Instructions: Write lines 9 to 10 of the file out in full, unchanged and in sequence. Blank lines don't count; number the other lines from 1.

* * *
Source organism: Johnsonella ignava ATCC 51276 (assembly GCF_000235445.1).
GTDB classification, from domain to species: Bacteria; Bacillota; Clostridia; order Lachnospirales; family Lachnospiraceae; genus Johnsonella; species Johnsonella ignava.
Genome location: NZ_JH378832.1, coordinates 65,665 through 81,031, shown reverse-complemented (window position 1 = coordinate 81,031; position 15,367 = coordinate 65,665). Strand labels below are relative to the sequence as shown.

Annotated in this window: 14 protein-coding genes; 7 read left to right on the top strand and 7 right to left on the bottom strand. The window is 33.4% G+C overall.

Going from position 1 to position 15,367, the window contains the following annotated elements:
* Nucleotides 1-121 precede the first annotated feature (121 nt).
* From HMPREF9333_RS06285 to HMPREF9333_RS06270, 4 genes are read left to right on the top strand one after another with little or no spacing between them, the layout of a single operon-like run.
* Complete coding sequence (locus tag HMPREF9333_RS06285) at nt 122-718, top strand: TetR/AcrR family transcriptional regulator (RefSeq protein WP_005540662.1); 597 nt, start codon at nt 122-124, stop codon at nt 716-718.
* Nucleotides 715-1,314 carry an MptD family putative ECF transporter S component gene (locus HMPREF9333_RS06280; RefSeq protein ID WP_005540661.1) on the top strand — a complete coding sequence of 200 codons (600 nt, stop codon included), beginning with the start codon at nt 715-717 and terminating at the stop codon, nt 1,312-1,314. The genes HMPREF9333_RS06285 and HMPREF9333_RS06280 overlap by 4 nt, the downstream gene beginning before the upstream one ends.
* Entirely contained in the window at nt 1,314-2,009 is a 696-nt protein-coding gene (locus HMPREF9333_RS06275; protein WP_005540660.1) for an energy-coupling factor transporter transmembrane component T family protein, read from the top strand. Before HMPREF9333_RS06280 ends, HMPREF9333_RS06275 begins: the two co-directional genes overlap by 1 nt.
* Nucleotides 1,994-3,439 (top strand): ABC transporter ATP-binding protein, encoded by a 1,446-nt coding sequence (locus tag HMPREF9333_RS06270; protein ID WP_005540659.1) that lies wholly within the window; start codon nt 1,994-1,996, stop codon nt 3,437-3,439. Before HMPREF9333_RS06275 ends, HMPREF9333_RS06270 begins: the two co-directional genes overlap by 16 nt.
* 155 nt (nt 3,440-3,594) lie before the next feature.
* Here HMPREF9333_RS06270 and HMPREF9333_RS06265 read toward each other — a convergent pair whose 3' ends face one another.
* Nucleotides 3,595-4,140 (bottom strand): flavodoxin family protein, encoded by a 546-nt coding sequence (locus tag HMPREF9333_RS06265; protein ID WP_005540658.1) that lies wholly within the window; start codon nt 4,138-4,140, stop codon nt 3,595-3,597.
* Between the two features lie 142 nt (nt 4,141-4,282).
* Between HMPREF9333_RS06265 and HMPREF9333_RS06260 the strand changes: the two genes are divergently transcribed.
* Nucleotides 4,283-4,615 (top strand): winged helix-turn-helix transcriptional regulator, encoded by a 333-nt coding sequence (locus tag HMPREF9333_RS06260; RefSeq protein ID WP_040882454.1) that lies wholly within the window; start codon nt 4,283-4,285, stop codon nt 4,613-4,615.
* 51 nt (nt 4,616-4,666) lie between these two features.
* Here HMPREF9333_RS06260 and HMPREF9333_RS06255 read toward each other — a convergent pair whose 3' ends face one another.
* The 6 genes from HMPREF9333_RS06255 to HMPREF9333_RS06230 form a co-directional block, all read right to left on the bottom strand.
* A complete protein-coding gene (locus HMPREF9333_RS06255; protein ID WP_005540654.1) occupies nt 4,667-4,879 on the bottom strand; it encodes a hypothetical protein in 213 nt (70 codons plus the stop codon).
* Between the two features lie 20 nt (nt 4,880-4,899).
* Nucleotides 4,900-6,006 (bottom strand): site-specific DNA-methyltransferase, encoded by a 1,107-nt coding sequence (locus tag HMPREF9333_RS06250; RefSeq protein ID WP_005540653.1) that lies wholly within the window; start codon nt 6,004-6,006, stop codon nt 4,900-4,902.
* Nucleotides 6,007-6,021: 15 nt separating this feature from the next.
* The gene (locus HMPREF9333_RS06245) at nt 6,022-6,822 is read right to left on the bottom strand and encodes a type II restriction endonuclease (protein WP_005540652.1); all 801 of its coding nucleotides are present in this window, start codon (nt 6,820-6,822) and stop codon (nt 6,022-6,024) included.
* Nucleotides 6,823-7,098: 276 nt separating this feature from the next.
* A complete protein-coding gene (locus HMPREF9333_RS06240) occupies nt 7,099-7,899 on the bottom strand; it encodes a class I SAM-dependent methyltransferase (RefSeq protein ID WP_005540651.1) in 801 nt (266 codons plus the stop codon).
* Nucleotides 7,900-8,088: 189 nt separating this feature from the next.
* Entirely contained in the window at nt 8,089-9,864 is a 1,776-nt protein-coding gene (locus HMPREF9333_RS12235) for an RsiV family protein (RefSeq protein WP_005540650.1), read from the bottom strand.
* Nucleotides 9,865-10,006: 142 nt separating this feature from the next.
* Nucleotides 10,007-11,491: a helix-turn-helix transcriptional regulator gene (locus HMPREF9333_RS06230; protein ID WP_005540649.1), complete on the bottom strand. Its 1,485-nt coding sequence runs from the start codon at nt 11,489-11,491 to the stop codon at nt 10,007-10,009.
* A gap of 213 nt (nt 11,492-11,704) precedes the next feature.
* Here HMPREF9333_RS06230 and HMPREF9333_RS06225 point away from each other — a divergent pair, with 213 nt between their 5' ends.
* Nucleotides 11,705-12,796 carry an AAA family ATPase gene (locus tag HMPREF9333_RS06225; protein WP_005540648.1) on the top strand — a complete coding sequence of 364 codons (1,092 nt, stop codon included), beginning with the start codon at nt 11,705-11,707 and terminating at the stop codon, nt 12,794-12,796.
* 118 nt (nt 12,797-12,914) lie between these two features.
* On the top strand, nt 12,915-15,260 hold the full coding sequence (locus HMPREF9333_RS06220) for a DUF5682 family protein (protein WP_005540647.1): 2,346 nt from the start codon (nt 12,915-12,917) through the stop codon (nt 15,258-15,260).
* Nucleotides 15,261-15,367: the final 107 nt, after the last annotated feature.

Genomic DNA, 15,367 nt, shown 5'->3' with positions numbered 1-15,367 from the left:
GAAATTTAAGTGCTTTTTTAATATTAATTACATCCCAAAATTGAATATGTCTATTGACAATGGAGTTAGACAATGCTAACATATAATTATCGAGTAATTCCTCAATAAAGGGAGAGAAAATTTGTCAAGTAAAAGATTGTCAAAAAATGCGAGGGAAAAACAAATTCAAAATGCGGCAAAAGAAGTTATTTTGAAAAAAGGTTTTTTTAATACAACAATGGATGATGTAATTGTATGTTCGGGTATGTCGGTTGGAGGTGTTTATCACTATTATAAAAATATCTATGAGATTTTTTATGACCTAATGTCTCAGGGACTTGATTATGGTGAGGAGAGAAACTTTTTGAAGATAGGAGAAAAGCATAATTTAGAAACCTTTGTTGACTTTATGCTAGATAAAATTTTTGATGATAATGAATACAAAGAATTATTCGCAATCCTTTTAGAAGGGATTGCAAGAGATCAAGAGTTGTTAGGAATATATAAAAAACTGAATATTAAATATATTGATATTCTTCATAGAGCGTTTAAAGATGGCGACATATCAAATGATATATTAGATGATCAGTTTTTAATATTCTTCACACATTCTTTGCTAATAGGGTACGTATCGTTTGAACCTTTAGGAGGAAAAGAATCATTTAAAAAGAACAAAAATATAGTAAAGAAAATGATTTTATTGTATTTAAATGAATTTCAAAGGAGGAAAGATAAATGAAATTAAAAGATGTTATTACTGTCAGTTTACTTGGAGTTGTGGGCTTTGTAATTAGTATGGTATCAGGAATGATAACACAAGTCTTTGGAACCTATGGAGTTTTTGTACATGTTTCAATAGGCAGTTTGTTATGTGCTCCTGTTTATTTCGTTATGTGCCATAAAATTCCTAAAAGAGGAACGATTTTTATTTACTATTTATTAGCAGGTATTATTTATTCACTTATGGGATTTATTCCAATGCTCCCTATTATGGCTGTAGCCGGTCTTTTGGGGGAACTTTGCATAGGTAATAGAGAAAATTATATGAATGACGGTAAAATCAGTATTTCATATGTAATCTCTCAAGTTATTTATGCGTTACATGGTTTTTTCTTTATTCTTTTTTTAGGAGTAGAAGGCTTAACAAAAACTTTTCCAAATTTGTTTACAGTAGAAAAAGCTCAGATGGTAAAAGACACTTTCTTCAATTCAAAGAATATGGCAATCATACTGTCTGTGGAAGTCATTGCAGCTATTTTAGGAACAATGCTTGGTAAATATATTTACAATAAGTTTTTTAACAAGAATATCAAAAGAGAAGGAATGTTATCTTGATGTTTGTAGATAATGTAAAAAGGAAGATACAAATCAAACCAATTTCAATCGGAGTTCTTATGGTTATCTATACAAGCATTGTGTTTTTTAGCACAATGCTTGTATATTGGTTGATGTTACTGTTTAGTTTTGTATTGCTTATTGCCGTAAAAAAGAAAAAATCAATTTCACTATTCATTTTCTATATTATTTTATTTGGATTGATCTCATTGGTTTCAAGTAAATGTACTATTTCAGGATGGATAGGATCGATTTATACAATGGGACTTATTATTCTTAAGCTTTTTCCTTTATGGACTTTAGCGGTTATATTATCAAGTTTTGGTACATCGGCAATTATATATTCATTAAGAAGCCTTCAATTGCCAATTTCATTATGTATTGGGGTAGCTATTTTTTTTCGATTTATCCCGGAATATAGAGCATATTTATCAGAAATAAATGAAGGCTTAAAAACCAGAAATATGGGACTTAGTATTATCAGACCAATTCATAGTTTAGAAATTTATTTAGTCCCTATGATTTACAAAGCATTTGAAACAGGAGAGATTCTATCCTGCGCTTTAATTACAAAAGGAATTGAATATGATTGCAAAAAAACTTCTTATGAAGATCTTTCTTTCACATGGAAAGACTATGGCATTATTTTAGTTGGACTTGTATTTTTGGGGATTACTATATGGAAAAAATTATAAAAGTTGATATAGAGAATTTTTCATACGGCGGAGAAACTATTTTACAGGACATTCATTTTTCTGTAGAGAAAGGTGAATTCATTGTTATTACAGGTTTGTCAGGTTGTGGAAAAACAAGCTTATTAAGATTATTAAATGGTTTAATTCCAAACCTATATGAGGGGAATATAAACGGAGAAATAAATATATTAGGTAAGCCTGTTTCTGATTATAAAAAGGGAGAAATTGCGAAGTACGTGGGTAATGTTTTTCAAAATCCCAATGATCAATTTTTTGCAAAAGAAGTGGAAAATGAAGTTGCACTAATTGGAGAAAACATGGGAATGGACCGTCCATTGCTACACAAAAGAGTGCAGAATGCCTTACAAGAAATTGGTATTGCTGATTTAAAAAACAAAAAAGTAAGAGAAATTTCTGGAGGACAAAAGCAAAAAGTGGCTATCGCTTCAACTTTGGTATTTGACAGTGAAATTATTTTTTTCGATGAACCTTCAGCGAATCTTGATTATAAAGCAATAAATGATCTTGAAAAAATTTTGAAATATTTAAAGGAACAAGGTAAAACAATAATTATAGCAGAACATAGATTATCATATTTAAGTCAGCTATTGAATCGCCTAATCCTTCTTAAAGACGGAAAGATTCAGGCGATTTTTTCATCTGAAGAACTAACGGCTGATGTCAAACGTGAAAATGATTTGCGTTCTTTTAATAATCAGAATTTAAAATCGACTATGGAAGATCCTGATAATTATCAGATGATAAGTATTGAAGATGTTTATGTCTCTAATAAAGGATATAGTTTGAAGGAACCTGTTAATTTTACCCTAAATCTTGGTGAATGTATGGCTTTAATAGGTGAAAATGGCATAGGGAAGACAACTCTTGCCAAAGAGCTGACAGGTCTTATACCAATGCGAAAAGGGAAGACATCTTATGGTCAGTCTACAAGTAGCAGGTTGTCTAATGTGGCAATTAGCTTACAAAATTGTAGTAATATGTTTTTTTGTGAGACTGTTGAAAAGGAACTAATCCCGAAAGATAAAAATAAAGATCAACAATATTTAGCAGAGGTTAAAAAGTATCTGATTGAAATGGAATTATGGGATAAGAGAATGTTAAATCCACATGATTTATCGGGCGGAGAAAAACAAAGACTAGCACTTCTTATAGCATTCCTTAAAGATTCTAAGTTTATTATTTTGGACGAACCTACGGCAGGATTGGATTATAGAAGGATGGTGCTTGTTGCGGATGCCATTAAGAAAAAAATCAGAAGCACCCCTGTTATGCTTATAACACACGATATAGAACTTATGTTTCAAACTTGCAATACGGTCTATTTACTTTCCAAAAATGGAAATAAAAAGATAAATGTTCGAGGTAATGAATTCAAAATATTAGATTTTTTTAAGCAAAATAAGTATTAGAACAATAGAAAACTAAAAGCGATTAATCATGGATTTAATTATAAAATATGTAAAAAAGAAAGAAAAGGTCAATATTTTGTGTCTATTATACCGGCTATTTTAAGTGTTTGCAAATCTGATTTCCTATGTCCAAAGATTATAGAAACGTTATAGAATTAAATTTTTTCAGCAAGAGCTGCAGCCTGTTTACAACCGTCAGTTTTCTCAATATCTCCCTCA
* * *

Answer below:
* Nucleotides 715-1,314 carry an MptD family putative ECF transporter S component gene (locus HMPREF9333_RS06280; RefSeq protein ID WP_005540661.1) on the top strand — a complete coding sequence of 200 codons (600 nt, stop codon included), beginning with the start codon at nt 715-717 and terminating at the stop codon, nt 1,312-1,314. The genes HMPREF9333_RS06285 and HMPREF9333_RS06280 overlap by 4 nt, the downstream gene beginning before the upstream one ends.
* Entirely contained in the window at nt 1,314-2,009 is a 696-nt protein-coding gene (locus HMPREF9333_RS06275; protein WP_005540660.1) for an energy-coupling factor transporter transmembrane component T family protein, read from the top strand. Before HMPREF9333_RS06280 ends, HMPREF9333_RS06275 begins: the two co-directional genes overlap by 1 nt.